The main focus of this video is to show how to launch applications. But you can use the Start menu and pinned applications in the taskbar. So, this video also serves as in introduction to working with the Start menu and a review of some parts of the taskbar.
- [Narrator] Let's talk about launching applications. The two most common places to launch applications will be the start menu and the task bar. Let's start with the start menu. I'll just click on the start button on the bottom left to open it up. There are lots of important controls here, but our main goal is usually to locate and launch an application. First, on the right side you can see a bunch of tiles. These tiles generally launch applications, so if I click on the weather tile for example, it launches the weather application. Pretty simple. Eventually, you will probably want to customize this list of tiles so that you only have tiles that you want.
But for now let's just focus on using the tiles that I have here. Now, these tiles are about more than just launching an application. On one hand, the tiles give you nice, big, easy to see buttons for apps that you use on a regular basis. But another thing you should notice is that some tiles give you information about that app even before you click on it. I can see information about today's weather before I even click on that tile. So this is known as a live tile, and if you do not want that live information to be displayed on the tile, then you can right click on it, go to more, and turn the live tile off.
Turning the live tile off does not remove the tile, it just turns off any animation or preview information that might appear on the tile. And actually because it can be distracting I'm going to leave all of my live tiles turned off for the rest of this course. Alright so then on the left, we see this full list of applications. You may see separate categories up at the top for recents and most used. These update automatically so they change over time. But below that, we see this long alphabetical list of all of the applications on this computer.
You can scroll through the list, and you can launch any application just by clicking on it. So I'm going to click on calculator, and it launches that application. Alright let's go back to the start menu. Some applications might be sorted together in folders. So if we scroll all the way down to the bottom here, we can see some folders here like windows accessories. If I click on that, it opens up and I can see the contents of that folder. Just as an example, let me open the application wordpad which is inside of the windows accessories folder.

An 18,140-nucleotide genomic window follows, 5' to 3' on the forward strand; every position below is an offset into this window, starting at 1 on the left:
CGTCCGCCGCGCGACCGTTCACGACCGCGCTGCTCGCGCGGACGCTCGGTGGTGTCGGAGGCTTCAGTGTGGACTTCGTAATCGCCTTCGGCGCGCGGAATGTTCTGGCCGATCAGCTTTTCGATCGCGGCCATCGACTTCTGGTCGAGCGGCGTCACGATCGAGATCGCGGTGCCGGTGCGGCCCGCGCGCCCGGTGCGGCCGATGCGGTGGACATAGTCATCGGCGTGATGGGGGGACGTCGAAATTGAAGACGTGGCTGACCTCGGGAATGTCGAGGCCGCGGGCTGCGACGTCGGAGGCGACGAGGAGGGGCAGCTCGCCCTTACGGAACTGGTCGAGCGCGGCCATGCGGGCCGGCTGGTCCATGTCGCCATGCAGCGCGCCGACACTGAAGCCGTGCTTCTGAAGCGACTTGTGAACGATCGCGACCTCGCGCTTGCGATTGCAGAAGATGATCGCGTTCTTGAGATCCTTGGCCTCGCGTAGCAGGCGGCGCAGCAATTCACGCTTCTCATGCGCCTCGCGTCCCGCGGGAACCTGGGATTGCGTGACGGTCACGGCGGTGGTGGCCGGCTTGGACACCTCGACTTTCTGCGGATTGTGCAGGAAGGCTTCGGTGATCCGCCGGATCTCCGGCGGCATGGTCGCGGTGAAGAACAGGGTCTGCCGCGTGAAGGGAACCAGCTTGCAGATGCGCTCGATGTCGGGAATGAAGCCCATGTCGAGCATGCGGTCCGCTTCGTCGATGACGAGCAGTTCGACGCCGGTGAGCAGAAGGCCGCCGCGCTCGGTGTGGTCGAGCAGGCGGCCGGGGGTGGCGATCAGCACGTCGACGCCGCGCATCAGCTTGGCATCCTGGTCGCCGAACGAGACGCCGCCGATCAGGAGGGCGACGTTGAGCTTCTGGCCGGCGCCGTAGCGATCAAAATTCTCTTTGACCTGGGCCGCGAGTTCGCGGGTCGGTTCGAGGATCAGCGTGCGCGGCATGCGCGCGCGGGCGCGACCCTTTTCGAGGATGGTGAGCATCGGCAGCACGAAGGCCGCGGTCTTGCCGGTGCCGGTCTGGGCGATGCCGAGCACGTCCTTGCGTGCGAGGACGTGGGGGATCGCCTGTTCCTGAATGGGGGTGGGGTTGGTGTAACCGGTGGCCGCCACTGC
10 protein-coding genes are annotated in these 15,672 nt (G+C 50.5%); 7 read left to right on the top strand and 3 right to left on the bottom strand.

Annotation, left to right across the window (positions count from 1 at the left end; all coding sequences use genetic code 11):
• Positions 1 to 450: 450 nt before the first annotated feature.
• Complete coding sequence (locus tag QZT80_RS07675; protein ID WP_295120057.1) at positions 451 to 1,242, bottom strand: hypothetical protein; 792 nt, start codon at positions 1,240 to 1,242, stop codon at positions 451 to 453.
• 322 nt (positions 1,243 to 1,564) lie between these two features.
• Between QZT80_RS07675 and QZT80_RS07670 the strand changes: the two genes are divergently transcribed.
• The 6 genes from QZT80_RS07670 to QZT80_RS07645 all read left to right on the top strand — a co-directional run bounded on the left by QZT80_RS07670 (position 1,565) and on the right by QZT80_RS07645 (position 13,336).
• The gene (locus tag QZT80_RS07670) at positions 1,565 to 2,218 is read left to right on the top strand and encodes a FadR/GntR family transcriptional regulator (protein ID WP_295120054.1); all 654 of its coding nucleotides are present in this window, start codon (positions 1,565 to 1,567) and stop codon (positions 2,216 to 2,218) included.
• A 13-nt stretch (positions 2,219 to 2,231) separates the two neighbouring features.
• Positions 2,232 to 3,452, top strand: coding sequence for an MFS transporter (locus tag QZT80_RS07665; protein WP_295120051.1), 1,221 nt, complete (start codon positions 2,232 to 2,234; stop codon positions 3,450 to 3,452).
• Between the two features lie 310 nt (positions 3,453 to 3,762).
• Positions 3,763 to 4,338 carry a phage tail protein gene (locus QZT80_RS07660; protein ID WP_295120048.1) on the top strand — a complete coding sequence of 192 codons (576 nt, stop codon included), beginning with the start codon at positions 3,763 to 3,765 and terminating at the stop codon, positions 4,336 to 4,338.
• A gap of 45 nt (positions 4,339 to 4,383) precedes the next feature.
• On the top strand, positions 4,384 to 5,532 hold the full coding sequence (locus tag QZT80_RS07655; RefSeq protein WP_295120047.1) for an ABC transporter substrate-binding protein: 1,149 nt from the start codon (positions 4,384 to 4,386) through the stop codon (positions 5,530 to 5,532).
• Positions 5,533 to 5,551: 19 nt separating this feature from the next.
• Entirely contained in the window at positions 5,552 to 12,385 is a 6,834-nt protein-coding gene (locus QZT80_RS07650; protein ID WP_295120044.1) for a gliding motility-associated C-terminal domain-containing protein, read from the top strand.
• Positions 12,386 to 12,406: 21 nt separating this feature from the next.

I'll just click on that to launch it. Wordpad is a great little application that comes with windows. You can use it to write documents if you don't have something like microsoft word. It's much more limited than microsoft word, but it does work. So we've seen how you can launch applications from the start menu, but there's also this cluster of buttons right here on the task bar. By default you should see shortcuts for edge, for file explorer, and for the windows store. Also if you are currently running an application that has not been permanently pinned to the task bar it will be visible here as long as that application is running.
Later, you will probably want to customize this cluster of application icons to set up shortcuts to just the applications that you use everyday. For now, I just wanted you to see that it's easy to launch an application from here. I have a shortcut for edge, so I can click on that button and it launches the application. So that gives you options to launch applications either from the start menu or from the task bar.
- Interacting with windows and menus
- Multitasking to switch between multiple applications
- Using Cortana, the digital assistant
- Working with email, contacts, and calendars
- Switching to tablet mode
- Managing files and folders with the File Explorer
- Using and installing apps
- Managing display and account settings
- Sharing data between devices
- Backing up Windows 10
- Protecting your computer from viruses
- Troubleshooting Windows 10
Skill Level Beginner
Q: This course was updated on 10/24/2018. What changed?
A: The following topics were updated: signing in, shutting down, sleeping, and restarting your computer; using shortcuts to files and folders; and linking a phone to Windows.